August 21, 2017

Paving the way forward

Groundwork is currently being done to ensure that the aggregate and sand producing industry remains profitable and sustainable amidst a period of low growth caused by mounting economic pressures.

Speaking at the international Global Aggregates Information Network (GAIN) meeting in Cape Town recently, Gert Coffee, chairman of the Aggregate and Sand Producers Association of Southern Africa (Aspasa), said that the association is actively involved in supporting the local industry and creating a fair, balanced environment in which its members can operate.

Coffee says that the association represents 35 member companies operating approximately 117 quarries which accounts for 75% of the aggregates crushed in South African quarries. It acts decisively on behalf of its members to capitalise on opportunities or defend the industry in the event of circumstances which negatively influence it.

Seeking sustainability

During the past year the association has also been involved in a number of interventions where it believed its members’ rights were unfairly infringed. These included winning the rights for its members to continue claiming diesel rebates for off-road vehicles and equipment, as well as arguing that the industry be exempted from paying royalties. It is feared that the payment of royalties will hamstring legal quarry operators, while simultaneously increasing the price of aggregates and putting further stress on the construction industry.

While the past few years have been challenging for the industry, the association has continued to play an important role and stepped up its service offering in order to ensure the long term sustainability of the industry. Its services currently include challenging legislation that is deemed to undermine fair and profitable practices, addressing technical issues, as well as playing a regulatory and guiding role for the industry.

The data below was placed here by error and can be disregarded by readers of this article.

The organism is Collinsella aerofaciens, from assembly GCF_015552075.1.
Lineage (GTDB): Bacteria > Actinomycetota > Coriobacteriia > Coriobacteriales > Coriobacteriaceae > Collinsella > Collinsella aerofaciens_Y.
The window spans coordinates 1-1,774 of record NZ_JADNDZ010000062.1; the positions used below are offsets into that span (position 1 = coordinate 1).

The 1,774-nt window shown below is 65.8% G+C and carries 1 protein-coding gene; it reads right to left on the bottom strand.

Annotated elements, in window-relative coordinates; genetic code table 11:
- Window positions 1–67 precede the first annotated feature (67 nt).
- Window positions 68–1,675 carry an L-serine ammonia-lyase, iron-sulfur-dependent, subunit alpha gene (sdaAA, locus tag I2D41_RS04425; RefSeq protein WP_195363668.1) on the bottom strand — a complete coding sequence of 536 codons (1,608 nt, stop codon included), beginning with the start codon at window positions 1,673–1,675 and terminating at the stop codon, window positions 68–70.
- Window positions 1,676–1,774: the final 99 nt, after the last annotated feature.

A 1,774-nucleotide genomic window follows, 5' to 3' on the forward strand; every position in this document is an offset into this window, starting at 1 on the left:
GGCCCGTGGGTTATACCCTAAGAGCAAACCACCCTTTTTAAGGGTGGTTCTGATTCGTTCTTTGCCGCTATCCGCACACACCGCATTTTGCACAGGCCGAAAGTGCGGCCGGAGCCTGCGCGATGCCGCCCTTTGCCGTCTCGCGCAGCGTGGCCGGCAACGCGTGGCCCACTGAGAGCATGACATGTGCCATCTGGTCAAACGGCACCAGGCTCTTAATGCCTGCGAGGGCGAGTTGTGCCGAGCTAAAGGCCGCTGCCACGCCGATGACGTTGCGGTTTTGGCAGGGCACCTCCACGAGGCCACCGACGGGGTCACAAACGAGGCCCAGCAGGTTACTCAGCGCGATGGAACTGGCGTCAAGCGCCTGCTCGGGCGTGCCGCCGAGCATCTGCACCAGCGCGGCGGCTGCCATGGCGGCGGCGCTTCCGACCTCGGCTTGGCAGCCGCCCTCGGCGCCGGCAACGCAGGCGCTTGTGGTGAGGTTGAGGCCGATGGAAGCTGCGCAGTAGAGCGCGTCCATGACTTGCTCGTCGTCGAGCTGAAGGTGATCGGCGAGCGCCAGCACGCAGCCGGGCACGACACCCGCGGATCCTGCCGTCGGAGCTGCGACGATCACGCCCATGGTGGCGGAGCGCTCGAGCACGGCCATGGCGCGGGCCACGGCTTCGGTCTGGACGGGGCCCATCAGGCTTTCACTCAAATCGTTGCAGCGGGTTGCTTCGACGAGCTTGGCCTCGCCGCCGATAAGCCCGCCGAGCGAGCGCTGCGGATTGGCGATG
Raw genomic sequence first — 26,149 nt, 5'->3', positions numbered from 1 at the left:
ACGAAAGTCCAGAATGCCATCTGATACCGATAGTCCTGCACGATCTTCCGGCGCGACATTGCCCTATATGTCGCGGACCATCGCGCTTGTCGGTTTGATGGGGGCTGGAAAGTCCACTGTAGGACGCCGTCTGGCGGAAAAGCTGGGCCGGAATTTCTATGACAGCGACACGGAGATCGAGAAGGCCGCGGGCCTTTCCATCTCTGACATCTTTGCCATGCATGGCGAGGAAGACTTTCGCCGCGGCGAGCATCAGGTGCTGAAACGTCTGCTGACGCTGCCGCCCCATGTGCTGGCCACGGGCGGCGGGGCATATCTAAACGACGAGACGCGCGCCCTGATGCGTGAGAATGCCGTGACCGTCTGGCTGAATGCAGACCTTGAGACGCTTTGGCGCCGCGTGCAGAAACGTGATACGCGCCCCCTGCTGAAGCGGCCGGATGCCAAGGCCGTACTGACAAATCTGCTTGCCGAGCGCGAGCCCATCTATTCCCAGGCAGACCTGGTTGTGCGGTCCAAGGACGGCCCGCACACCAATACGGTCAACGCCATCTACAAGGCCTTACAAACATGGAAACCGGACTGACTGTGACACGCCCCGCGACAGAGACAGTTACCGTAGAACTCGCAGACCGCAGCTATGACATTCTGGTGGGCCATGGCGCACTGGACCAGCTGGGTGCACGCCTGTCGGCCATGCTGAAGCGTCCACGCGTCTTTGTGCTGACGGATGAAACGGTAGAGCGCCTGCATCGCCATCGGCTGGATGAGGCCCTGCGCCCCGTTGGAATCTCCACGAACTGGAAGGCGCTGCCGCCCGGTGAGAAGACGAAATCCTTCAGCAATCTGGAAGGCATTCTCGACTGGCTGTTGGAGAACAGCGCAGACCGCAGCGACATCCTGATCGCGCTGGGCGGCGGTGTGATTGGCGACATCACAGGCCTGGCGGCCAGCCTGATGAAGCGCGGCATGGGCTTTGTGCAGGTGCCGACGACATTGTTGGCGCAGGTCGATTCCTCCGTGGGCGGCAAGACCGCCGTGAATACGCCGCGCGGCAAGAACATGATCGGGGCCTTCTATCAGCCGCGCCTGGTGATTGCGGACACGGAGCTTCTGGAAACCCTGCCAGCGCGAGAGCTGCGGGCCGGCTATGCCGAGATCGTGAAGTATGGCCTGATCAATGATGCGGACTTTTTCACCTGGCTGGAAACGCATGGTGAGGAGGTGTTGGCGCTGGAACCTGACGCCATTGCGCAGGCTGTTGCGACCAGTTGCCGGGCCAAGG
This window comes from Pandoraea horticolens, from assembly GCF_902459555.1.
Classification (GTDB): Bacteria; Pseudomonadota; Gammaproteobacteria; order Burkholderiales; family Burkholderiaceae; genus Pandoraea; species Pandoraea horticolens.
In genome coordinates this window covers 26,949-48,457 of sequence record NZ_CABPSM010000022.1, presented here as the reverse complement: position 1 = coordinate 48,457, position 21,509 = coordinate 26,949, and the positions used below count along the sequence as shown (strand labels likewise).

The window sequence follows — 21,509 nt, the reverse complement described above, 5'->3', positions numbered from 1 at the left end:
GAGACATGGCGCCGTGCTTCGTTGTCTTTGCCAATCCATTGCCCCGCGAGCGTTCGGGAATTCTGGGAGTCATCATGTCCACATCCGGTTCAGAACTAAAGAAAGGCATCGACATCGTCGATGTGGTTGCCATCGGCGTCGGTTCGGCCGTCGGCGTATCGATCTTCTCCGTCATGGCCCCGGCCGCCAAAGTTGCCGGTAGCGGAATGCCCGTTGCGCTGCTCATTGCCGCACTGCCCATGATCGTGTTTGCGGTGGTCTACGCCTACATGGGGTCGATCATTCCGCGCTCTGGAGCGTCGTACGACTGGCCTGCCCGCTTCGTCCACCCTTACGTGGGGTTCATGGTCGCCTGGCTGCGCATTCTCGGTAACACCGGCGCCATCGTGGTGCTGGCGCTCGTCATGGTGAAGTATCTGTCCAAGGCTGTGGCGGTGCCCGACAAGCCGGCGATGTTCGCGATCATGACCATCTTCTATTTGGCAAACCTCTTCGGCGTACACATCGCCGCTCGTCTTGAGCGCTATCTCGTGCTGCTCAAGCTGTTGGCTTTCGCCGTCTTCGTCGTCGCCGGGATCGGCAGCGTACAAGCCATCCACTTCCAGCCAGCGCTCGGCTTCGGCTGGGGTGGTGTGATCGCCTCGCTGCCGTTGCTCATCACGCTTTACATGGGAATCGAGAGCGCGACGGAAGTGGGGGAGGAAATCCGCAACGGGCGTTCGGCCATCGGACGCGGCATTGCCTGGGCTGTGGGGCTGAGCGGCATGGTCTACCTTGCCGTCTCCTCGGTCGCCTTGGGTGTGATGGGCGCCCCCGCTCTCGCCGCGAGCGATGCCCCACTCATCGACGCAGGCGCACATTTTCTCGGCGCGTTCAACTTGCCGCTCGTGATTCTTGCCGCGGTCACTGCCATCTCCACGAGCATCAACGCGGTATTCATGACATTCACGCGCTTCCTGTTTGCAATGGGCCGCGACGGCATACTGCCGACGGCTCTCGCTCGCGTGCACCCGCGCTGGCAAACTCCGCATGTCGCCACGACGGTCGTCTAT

“In order to stay abreast of happening we are also represented on various committees where our input has a direct bearing on the industry. These include the South African National Roads Agency Limited (Sanral) committee looking at the new COTO specifications for road building where we have put forward various exclusion clauses for the construction industry to take note of. We are also active on committees to kerb illegal mining, as well as representing the industry at Exco level on the Chamber of Mines, the Mine Health and Safety Council, as well as the Mining Regulatory Advisory Committee (MRAC) where the association’s director, Nico Pienaar, is the chairperson of the Human Resources Committee.

Working together

“Aspasa is in regular contact with the Department of Mineral Resources (DMR) regarding the issue of Section 54’s closures, the Mining Charter and many more issues. We also remain in discussion with NOSA to develop a system to accredit contractors on site, the Chief Inspector of Mines to explain the role of Aspasa in regards to Health & Safety, the Mine Health and Safety Council Ministerial Advisory Committee, as well as meetings with the Department of Transport against banning heavy vehicles between certain times of the day in Gauteng.

In closing Coffee said that these are just a few of the initiatives that the association is involved in to smooth the way for the industry. “The expectation is that there will be very little if any growth in sales of aggregate and sand in South Africa this year, so we need to work smarter and ensure that the aggregates supplied to the market place are of the highest possible standard and are quarried in a safe and sustainable manner.”

Aspasa, Nico Pienaar, Tel: (011) 791 3327, Fax: 086 647 8034, Email: nico@aspasa.co.za, Web: www.aspasa.co.za

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